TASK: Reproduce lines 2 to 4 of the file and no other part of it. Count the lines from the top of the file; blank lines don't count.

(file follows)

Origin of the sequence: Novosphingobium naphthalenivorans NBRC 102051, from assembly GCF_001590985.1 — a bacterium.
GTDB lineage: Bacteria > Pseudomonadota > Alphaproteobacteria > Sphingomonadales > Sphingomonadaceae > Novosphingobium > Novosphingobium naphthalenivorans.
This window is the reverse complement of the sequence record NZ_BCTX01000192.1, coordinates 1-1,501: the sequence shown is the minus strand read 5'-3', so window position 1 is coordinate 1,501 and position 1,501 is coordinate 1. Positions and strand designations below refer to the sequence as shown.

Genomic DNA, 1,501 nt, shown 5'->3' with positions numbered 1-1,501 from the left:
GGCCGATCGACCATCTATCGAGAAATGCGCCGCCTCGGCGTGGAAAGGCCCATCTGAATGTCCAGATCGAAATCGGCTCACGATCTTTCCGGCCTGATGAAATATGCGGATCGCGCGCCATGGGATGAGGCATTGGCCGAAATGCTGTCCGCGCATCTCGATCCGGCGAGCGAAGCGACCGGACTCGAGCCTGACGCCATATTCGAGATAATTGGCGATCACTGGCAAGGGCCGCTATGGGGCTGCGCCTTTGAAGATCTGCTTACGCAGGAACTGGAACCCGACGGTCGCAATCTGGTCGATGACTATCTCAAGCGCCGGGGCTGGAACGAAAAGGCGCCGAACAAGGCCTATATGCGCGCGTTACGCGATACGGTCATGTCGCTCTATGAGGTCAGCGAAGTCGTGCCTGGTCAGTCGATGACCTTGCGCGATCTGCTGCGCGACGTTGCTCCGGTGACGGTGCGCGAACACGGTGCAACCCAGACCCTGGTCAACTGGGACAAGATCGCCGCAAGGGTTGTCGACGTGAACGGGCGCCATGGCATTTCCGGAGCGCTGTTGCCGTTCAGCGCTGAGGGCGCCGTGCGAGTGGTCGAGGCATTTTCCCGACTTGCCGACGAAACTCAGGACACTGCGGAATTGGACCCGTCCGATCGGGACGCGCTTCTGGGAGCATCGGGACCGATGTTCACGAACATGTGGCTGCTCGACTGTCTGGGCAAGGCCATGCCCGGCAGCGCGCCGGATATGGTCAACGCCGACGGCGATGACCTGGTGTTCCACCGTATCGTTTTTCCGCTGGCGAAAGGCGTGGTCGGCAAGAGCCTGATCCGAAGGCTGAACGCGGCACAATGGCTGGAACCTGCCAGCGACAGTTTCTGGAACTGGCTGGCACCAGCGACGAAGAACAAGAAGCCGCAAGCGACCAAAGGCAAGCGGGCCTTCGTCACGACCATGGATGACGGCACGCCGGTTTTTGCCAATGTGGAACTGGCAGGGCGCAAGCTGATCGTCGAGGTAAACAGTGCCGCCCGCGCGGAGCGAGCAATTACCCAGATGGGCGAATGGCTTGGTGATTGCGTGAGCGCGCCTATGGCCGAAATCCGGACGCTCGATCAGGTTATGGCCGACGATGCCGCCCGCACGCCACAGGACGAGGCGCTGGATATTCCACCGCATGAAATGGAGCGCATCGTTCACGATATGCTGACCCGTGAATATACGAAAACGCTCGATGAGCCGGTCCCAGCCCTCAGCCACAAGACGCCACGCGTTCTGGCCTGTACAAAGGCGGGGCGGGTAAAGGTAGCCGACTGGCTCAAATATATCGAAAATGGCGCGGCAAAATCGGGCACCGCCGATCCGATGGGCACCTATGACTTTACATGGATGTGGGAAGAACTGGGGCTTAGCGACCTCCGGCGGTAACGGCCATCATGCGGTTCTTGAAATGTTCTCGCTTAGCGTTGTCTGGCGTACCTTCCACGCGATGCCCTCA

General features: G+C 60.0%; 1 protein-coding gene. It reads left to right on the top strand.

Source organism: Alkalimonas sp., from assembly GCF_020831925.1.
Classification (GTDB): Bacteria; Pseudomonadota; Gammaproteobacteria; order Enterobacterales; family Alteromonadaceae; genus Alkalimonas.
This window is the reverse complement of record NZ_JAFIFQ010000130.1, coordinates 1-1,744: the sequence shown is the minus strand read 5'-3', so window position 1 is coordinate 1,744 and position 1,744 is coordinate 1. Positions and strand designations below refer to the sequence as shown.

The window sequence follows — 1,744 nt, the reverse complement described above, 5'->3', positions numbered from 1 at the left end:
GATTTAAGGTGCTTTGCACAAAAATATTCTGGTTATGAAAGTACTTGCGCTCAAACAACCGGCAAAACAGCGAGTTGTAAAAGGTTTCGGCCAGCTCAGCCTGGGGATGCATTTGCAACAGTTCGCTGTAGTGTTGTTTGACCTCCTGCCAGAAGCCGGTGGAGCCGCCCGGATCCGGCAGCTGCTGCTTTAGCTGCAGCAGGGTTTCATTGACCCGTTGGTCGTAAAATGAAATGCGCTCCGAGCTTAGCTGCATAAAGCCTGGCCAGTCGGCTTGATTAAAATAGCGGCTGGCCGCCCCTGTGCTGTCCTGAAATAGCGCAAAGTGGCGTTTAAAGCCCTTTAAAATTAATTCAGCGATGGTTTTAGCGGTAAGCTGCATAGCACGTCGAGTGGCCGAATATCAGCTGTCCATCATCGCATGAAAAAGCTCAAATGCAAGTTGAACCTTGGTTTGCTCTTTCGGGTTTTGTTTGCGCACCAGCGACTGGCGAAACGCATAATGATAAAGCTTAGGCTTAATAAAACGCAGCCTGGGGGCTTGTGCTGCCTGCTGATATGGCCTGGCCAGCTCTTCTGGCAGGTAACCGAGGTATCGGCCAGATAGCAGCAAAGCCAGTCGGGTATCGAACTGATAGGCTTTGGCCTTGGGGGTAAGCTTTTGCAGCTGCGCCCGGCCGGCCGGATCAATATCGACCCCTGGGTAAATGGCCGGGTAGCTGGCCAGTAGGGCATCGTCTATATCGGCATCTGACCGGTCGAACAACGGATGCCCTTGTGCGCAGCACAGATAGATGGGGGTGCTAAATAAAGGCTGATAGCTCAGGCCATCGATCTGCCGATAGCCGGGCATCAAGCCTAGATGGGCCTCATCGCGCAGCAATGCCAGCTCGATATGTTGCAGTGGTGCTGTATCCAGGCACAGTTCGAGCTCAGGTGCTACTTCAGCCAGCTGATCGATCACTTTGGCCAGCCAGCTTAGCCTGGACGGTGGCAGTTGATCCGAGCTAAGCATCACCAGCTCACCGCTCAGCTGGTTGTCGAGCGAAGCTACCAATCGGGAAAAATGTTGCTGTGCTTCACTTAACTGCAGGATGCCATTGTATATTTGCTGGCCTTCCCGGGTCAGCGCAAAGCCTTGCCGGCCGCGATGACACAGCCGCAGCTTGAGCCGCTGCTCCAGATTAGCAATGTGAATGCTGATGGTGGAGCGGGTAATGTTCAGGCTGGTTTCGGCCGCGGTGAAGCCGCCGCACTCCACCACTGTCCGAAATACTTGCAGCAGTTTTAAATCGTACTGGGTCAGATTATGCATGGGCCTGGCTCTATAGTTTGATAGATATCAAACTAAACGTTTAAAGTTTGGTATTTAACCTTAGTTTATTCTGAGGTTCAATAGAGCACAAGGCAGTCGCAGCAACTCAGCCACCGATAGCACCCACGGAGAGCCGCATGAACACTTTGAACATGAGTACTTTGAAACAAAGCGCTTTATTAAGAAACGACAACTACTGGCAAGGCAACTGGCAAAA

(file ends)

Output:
GTDB lineage: Bacteria > Pseudomonadota > Alphaproteobacteria > Sphingomonadales > Sphingomonadaceae > Novosphingobium > Novosphingobium naphthalenivorans.
This window is the reverse complement of the sequence record NZ_BCTX01000192.1, coordinates 1-1,501: the sequence shown is the minus strand read 5'-3', so window position 1 is coordinate 1,501 and position 1,501 is coordinate 1. Positions and strand designations below refer to the sequence as shown.

Genomic DNA, 1,501 nt, shown 5'->3' with positions numbered 1-1,501 from the left: